And with the tar sands, they’re the largest cause of greenhouse gas emission growth in Canada. By 2020, they will potentially emit over 141 million tons of greenhouse gas emissions into the air every single year. To put that in perspective, that’s almost double what all the cars and light trucks in all of Canada produce. So it’s more than entire countries, is what’s coming out of the tar sands in Alberta.

AMY GOODMAN:

So, Mike Hudema, the President says that US and Canada should collaborate on ways to capture carbon and then store it to prevent greenhouse gases from being emitted into the atmosphere, but a group of 50 prominent Canadians sent Obama a letter yesterday, saying it would be wrong to have faith in untried methods. They said, quote, "Costly and unproven technological fixes, such as carbon capture and storage, do not provide silver bullet solutions to addressing emissions from tar sands.” Mike Hudema, who is pushing this?

MIKE HUDEMA

Well, definitely the people that are pushing it are the Alberta government, the federal government, and Prime Minister Harper is definitely at the lead of that. And then, of course, in the tar sands, you have every major international oil company being involved in the extraction. And so ,you have oil companies from around the world, from Exxon, Imperial, Shell, Total, Statoil, Hydro, British Petroleum. Everybody is wanting to get a piece of the tar sands, because it is a money-making opportunity for them, but of course it comes with an ever-growing environmental and human rights price tag.

And when you talk about carbon capture and sequestration, definitely we don’t see it as a — we see it more as a smokescreen than a silver bullet. What you have is the federal government and the provincial government here in Canada, convened a task force to look into the possibilities of carbon capture when it comes to the tar sands, and what the task force’s own findings were was that it had very little implications when it comes to tar sands because of how many different point sources of emissions that you have within the tar sands and because of the variability within that. So, when you have the government’s own advisers saying that there’s a very limited role, it’s hard to put any faith in carbon capture at all.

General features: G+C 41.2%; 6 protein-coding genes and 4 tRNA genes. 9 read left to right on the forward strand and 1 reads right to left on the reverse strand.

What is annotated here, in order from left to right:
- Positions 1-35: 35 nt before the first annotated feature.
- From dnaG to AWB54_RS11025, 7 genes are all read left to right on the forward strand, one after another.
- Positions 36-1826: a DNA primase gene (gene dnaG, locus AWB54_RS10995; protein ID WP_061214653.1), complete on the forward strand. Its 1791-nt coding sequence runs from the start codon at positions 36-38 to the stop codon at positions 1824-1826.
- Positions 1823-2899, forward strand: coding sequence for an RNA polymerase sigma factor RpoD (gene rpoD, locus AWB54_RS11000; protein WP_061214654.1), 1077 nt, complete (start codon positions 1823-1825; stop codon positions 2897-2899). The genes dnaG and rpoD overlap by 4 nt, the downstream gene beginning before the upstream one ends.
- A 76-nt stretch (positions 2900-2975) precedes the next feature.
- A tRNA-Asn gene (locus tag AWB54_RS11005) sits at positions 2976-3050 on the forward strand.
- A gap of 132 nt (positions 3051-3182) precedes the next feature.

JUAN GONZALEZ:

And what percentage of Canada’s own supply of oil and of the United States is dependent on the tar sands?

MIKE HUDEMA

Well, definitely a hug percentage. Canada, of course, is the largest supplier of oil to the United States, and the majority of that is coming from the tar sands. So, there definitely is a huge dependency issue.

Where we are seeing very hopeful signs are on things like, where President Obama finally allowed states to increase fuel economy standards for the first time in decades. And so, seeing that is a real sign that we’re starting to decrease our dependency on tar sands fuels.

The other thing that provides a very hopeful sign coming from the US is states like California that have implemented a low carbon fuel standard, which is also going to be potentially adopted by thirteen Northeastern states. And then Obama has talked about making it a national low carbon fuel standard, as well, and what that would do is really look at, you know, the greenhouse footprint of the type of sources that are coming into the US fuel supply and would slowly start to eliminate those sources that have a higher greenhouse gas footprint. When you look at the tar sands —

AMY GOODMAN:

Mike Hudema, we’re going to have to end it there, speaking to us from Ottawa, with Greenpeace. Thanks so much for joining us.